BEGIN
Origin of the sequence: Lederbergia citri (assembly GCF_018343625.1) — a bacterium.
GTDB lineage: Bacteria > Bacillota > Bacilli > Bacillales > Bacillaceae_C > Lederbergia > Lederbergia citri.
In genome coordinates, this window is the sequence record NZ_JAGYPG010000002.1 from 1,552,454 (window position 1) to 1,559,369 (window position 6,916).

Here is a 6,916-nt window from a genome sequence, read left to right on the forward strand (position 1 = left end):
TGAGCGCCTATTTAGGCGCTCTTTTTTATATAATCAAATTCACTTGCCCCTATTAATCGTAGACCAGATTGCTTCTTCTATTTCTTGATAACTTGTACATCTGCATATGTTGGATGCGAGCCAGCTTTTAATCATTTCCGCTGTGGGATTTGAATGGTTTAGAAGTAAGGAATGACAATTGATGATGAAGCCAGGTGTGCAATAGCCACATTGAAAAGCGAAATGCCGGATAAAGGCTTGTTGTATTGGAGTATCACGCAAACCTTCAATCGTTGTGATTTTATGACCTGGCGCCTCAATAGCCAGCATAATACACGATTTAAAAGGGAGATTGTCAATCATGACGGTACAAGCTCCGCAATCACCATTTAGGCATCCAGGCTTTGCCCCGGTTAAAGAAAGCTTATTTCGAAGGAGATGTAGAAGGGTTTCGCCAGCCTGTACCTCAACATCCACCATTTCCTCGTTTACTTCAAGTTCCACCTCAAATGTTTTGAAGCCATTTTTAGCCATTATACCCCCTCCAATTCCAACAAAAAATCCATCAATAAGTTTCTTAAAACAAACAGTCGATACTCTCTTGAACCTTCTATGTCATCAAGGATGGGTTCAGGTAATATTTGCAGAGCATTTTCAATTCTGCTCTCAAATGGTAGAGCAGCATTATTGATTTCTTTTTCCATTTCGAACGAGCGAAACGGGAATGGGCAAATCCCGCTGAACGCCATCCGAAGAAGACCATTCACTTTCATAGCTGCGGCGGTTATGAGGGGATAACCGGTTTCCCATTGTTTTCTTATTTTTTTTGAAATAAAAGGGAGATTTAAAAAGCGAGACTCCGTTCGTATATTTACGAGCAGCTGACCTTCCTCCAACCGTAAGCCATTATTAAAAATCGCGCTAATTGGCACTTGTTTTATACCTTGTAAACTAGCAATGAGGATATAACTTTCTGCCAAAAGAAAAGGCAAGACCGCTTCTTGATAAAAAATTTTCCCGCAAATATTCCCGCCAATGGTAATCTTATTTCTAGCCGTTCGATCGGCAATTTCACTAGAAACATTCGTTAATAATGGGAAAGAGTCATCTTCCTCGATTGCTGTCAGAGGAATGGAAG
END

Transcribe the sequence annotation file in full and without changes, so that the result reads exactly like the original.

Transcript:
Origin of the sequence: Lederbergia citri (assembly GCF_018343625.1) — a bacterium.
GTDB lineage: Bacteria > Bacillota > Bacilli > Bacillales > Bacillaceae_C > Lederbergia > Lederbergia citri.
In genome coordinates, this window is the sequence record NZ_JAGYPG010000002.1 from 1,552,454 (window position 1) to 1,559,369 (window position 6,916).

Here is a 6,916-nt window from a genome sequence, read left to right on the forward strand (position 1 = left end):
TGAGCGCCTATTTAGGCGCTCTTTTTTATATAATCAAATTCACTTGCCCCTATTAATCGTAGACCAGATTGCTTCTTCTATTTCTTGATAACTTGTACATCTGCATATGTTGGATGCGAGCCAGCTTTTAATCATTTCCGCTGTGGGATTTGAATGGTTTAGAAGTAAGGAATGACAATTGATGATGAAGCCAGGTGTGCAATAGCCACATTGAAAAGCGAAATGCCGGATAAAGGCTTGTTGTATTGGAGTATCACGCAAACCTTCAATCGTTGTGATTTTATGACCTGGCGCCTCAATAGCCAGCATAATACACGATTTAAAAGGGAGATTGTCAATCATGACGGTACAAGCTCCGCAATCACCATTTAGGCATCCAGGCTTTGCCCCGGTTAAAGAAAGCTTATTTCGAAGGAGATGTAGAAGGGTTTCGCCAGCCTGTACCTCAACATCCACCATTTCCTCGTTTACTTCAAGTTCCACCTCAAATGTTTTGAAGCCATTTTTAGCCATTATACCCCCTCCAATTCCAACAAAAAATCCATCAATAAGTTTCTTAAAACAAACAGTCGATACTCTCTTGAACCTTCTATGTCATCAAGGATGGGTTCAGGTAATATTTGCAGAGCATTTTCAATTCTGCTCTCAAATGGTAGAGCAGCATTATTGATTTCTTTTTCCATTTCGAACGAGCGAAACGGGAATGGGCAAATCCCGCTGAACGCCATCCGAAGAAGACCATTCACTTTCATAGCTGCGGCGGTTATGAGGGGATAACCGGTTTCCCATTGTTTTCTTATTTTTTTTGAAATAAAAGGGAGATTTAAAAAGCGAGACTCCGTTCGTATATTTACGAGCAGCTGACCTTCCTCCAACCGTAAGCCATTATTAAAAATCGCGCTAATTGGCACTTGTTTTATACCTTGTAAACTAGCAATGAGGATATAACTTTCTGCCAAAAGAAAAGGCAAGACCGCTTCTTGATAAAAAATTTTCCCGCAAATATTCCCGCCAATGGTAATCTTATTTCTAGCCGTTCGATCGGCAATTTCACTAGAAACATTCGTTAATAATGGGAAAGAGTCATCTTCCTCGATTGCTGTCAGAGGAATGGAAG